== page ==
Outer Shell 137 Basket Bag Review
Outer Shell’s 137 Basket Bag is built to fit the sturdy cage of a Wald 137 wire basket. Although not designed specifically for toting a camera, various accessories make this a very appealing option for bikepacking shutterbugs, as well as anyone looking for a bag that’s both practical for camping trips and around town…
I’m often asked how I carry my camera, either a full frame Canon 5D mk3 DSLR or a Fuji XT-2 mirrorless, generally accompanied by a few lenses and a couple of spare batteries. Over the years, I’ve experimented with a whole slew of options, from backpacks to handlebar holsters to front pouches, depending on the kind of terrain I’m expecting, be it dirt roads or techy singletrack, and how much gear I want to carry.
Although Outer Shell’s 137 Basket Bag isn’t designed specifically for large cameras, an optional insert kit makes it an especially appealing way to carry your prized DSLR or mirrorless, and a couple of extra lenses. And that’s how I’ve been using it. In fact, designer Kyle Ng is a photographer himself so it’s perhaps less surprising that he offers a range of camera-friendly accessories, from additional closed foam walls and adjustable dividers ($25), a shoulder strap ($10), and even a specialist strap for a camera ($58).
As a rule, baskets place weight further forward, which tends to make them less suited to the likes of technical bikepacking routes like the Colorado Trail or the AZT. However, being ultra practical and surprisingly sturdy, they’re nigh on perfect for dirt road touring, gravel riding, and just cruising around town. Mine is attached with weather resistant zip ties to a light and minimal Rivendell Mark’s Rack (335g), which offers 4 point mounting and is surprisingly stiff for its weight. Bear in mind too that the 137 Basket Bag sits relatively high, so you won’t be able to see your front wheel. This isn’t necessarily an issue, but something to be aware of.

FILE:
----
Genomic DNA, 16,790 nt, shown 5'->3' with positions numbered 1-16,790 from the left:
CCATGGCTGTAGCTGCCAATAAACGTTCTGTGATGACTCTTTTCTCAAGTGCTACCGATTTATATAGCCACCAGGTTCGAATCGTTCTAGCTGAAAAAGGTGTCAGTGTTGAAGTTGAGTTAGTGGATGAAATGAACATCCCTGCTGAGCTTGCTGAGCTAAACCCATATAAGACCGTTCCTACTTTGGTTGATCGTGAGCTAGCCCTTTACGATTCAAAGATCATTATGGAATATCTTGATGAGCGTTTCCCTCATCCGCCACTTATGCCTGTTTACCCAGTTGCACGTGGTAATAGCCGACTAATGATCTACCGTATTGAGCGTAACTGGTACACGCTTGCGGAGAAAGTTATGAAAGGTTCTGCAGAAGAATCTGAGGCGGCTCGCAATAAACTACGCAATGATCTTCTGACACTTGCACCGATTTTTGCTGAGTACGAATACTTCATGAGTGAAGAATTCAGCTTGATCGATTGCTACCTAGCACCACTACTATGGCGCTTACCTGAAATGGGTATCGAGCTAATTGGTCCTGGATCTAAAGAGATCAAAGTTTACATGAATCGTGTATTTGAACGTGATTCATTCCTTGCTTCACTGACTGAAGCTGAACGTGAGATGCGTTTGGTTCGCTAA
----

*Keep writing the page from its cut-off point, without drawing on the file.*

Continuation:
These considerations aside, the 137 Basket Bag is super stable, with two easily adjusted straps that run through two lengths of daisy chains to anchor it in place. If tackling especially rambunctious, rocky terrain, I’d advise using the side straps too; although they’re designed to compress the bag to make it less boxy for carrying on your shoulder, they also serve to offer extra support when cinched down through the framework of the basket. Either way, the bag is quick to remove and with an optional shoulder strap, convert into a really nice camera or general tote bag.
The bag isn’t just limited to baskets though. In the interests of saving some weight, I also experimented with fitting it on a Rawland Demiporteur rack – see images directly below. The size is absolutely perfect but as expected, this lighter configuration is better suited to mellow dirt roads, as it sits a little less securely than within the confines of a basket.
As for the bag itself, it features a number of useful storage spaces, including a zippered compartment to the front and rear, side sleeves, and a clear plastic top. Accessed from the inside, the latter has proved resistant to UV degradation so far and is especially handy for a map, a notebook, a cycling cap, a pair of sunglasses etc… The front pocket works especially well if you’re running a dynamo hub and charging batteries – it teamed perfectly with my Sinewave Beacon I have mounted on the front of my rack. The bag also features a catch-all drawstring skirt, which ensures nothing can work its way out and helps protect from the elements.